It’s a problem Jacob Reider was faced with when he took the helm of Alliance for Better Health in 2016. At the time, the network of community health organizations was midway through a new program to improve health and reduce Medicaid spending on New York’s neediest patients. Alliance saw that many of those on Medicaid and without health insurance overwhelmingly relied on hospital emergency rooms for basic medical care. Not only was it expensive, it also left these Albany-area residents — overwhelmingly low-income minorities — markedly less healthy. So Alliance developed a plan to focus on improving health while preventing unnecessary ER visits.

There was only one minor problem: Reider found it didn’t work. The issue was straightforward.

“The problem isn’t at the hospital. The problem is upstream of the hospital,” Reider said.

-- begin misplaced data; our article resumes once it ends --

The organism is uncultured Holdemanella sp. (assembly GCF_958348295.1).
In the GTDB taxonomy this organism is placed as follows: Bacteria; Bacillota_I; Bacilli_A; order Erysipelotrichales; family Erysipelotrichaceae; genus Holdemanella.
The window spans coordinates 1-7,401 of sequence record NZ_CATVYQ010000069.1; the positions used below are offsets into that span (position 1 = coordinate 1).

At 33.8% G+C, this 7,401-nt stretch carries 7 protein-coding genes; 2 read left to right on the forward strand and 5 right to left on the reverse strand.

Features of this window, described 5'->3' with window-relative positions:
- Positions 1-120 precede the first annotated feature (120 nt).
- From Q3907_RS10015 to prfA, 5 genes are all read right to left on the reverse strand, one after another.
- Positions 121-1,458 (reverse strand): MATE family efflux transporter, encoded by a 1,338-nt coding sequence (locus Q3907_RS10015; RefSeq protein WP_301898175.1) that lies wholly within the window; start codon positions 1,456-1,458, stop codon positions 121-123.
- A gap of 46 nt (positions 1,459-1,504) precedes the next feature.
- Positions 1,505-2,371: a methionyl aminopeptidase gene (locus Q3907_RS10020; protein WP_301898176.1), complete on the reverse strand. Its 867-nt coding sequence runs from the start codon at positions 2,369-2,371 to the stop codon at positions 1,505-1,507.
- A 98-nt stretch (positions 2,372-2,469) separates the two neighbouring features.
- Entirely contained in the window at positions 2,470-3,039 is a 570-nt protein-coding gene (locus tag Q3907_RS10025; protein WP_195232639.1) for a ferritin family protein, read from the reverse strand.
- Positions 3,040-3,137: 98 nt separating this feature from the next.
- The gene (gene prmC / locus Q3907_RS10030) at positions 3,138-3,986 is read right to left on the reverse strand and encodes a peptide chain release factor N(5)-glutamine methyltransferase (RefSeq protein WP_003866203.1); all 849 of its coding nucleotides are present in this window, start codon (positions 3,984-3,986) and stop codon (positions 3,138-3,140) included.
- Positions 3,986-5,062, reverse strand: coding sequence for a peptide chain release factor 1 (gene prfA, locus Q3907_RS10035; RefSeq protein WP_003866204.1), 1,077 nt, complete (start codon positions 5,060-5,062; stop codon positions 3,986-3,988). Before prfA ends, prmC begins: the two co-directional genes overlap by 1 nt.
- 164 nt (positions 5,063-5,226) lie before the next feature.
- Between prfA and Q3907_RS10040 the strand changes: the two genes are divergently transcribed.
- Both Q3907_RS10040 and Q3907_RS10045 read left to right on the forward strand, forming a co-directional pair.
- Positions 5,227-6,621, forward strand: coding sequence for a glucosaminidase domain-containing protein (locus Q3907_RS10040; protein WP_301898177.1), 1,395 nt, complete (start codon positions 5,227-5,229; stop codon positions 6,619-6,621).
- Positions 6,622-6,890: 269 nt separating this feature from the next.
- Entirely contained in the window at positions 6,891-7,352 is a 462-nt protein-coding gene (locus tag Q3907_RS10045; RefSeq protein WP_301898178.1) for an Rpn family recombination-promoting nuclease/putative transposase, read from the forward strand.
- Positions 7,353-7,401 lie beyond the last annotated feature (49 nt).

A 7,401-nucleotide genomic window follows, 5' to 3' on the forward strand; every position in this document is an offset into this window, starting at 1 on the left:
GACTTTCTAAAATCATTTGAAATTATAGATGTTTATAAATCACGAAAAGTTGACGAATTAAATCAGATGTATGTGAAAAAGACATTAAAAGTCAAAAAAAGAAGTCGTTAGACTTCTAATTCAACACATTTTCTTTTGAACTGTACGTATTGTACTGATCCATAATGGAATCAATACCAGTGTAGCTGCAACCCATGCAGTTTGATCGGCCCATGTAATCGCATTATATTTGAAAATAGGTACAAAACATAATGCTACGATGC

Adding Z-codes to medical records might document a patient’s needs, but that didn’t connect them with the required services for their diagnoses. Reider wanted to streamline that process by organizing local nonprofits that addressed community needs such as food, shelter, and transportation into a single network called an Independent Practice Association (IPA). In medicine, most IPAs are groups of independent physicians who band together to negotiate contracts with insurance companies and other businesses, but Reider realized that community-based organizations offering social services could form an IPA to contract services with Medicaid health plans called Managed Care Organizations (MCOs), and the nonprofits would be able to one day see shared savings. Physicians would be able to screen their patients for social needs and then refer them to a local food pantry or housing organization, just like they would provide referrals to medical specialists. The Z-code diagnoses would also allow researchers to aggregate the data and identify whole communities that could benefit from help. It was a way of reducing health care costs by addressing these issues before they interfere with health.